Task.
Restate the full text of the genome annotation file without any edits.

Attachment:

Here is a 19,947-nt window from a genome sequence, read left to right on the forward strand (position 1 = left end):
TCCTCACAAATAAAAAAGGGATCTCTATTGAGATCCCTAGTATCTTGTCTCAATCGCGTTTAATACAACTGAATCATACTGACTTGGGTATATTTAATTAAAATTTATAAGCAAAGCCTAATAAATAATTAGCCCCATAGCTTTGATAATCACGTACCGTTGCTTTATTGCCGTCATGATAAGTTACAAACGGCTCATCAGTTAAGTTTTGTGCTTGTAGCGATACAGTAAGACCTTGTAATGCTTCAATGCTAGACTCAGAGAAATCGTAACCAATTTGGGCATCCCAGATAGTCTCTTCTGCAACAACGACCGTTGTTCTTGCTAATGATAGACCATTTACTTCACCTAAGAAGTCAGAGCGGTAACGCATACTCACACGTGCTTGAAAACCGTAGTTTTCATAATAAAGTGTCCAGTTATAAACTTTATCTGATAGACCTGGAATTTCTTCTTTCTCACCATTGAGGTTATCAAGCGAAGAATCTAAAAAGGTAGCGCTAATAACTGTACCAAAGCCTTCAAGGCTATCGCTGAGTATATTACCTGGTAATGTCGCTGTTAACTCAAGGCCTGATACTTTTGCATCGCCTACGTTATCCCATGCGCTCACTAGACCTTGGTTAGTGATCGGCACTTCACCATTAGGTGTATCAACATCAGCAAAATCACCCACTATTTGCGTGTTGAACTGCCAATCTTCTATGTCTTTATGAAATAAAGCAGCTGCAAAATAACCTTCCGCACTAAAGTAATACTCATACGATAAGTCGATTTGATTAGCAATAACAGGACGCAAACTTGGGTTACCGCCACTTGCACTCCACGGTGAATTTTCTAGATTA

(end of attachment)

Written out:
Here is a 19,947-nt window from a genome sequence, read left to right on the forward strand (position 1 = left end):
TCCTCACAAATAAAAAAGGGATCTCTATTGAGATCCCTAGTATCTTGTCTCAATCGCGTTTAATACAACTGAATCATACTGACTTGGGTATATTTAATTAAAATTTATAAGCAAAGCCTAATAAATAATTAGCCCCATAGCTTTGATAATCACGTACCGTTGCTTTATTGCCGTCATGATAAGTTACAAACGGCTCATCAGTTAAGTTTTGTGCTTGTAGCGATACAGTAAGACCTTGTAATGCTTCAATGCTAGACTCAGAGAAATCGTAACCAATTTGGGCATCCCAGATAGTCTCTTCTGCAACAACGACCGTTGTTCTTGCTAATGATAGACCATTTACTTCACCTAAGAAGTCAGAGCGGTAACGCATACTCACACGTGCTTGAAAACCGTAGTTTTCATAATAAAGTGTCCAGTTATAAACTTTATCTGATAGACCTGGAATTTCTTCTTTCTCACCATTGAGGTTATCAAGCGAAGAATCTAAAAAGGTAGCGCTAATAACTGTACCAAAGCCTTCAAGGCTATCGCTGAGTATATTACCTGGTAATGTCGCTGTTAACTCAAGGCCTGATACTTTTGCATCGCCTACGTTATCCCATGCGCTCACTAGACCTTGGTTAGTGATCGGCACTTCACCATTAGGTGTATCAACATCAGCAAAATCACCCACTATTTGCGTGTTGAACTGCCAATCTTCTATGTCTTTATGAAATAAAGCAGCTGCAAAATAACCTTCCGCACTAAAGTAATACTCATACGATAAGTCGATTTGATTAGCAATAACAGGACGCAAACTTGGGTTACCGCCACTTGCACTCCACGGTGAATTTTCTAGATTA